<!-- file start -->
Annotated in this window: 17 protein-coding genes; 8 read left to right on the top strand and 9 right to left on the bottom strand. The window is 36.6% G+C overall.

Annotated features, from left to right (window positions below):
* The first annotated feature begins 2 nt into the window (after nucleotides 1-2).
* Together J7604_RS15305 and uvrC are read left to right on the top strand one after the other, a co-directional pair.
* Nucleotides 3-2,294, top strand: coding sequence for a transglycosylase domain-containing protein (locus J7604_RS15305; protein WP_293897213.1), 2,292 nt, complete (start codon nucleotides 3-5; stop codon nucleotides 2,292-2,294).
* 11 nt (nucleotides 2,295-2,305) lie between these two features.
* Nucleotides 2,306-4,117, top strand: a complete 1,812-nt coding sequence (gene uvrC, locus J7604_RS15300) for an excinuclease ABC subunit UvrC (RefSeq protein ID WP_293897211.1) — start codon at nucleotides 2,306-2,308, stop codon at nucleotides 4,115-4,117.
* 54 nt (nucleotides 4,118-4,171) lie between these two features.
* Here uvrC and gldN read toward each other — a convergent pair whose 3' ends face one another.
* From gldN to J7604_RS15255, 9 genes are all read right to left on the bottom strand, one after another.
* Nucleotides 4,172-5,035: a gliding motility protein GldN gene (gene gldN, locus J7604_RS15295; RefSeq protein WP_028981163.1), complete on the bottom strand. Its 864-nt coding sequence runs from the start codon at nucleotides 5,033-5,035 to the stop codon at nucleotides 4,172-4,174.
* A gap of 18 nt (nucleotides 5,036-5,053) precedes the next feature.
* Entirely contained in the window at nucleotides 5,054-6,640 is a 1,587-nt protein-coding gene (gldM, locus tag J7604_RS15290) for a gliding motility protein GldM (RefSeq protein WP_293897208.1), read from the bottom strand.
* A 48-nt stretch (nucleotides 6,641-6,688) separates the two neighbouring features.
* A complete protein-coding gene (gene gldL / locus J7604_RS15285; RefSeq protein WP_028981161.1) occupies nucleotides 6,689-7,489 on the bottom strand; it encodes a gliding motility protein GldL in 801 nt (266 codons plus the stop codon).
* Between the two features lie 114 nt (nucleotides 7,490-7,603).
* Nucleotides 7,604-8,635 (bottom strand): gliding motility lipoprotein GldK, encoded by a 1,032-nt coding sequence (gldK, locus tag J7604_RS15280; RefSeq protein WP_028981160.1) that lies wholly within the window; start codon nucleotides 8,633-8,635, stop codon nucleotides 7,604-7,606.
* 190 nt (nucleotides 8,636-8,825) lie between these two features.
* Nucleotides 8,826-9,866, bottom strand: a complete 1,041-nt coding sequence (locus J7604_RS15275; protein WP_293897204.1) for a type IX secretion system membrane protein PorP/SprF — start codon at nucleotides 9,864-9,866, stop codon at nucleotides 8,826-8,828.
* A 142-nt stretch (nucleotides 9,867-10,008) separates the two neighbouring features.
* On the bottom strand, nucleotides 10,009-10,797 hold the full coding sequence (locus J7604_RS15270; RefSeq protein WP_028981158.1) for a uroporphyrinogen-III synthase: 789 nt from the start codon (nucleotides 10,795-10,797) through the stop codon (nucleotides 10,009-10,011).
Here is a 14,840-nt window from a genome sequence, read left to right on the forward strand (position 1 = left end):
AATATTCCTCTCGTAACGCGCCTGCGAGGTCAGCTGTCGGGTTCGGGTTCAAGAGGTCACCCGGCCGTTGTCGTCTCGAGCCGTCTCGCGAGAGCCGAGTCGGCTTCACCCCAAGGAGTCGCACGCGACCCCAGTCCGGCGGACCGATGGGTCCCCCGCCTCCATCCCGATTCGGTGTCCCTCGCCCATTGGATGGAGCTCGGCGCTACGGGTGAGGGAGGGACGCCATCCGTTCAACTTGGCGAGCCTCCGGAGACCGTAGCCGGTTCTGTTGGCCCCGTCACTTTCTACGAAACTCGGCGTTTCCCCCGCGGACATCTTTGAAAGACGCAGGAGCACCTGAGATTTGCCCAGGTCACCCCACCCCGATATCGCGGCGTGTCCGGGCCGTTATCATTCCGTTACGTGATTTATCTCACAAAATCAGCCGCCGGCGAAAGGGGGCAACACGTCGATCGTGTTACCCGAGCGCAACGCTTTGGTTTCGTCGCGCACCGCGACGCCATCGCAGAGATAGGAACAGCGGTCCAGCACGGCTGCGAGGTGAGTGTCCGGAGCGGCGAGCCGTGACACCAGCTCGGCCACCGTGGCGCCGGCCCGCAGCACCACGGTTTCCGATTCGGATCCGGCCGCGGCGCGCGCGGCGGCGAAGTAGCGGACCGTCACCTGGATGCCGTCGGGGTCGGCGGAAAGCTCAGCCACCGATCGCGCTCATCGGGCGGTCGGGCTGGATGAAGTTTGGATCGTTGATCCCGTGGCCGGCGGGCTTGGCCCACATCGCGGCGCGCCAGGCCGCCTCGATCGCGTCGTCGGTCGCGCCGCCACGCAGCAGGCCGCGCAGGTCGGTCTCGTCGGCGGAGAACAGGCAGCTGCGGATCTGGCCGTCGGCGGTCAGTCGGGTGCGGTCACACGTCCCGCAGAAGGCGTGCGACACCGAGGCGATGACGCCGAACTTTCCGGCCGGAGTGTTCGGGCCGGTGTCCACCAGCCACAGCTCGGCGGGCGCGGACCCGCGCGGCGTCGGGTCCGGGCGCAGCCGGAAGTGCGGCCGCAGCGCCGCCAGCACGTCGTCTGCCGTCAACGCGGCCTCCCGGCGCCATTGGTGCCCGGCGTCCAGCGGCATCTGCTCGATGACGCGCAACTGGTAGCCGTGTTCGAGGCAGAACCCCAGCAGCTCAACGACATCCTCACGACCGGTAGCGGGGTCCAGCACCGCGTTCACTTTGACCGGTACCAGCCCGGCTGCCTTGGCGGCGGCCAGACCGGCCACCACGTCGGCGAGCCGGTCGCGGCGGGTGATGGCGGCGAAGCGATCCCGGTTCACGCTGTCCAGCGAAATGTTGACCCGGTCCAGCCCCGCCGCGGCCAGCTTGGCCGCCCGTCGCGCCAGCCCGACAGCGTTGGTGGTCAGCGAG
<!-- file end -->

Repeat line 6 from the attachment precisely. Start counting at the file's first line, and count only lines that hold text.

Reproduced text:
* 11 nt (nucleotides 2,295-2,305) lie between these two features.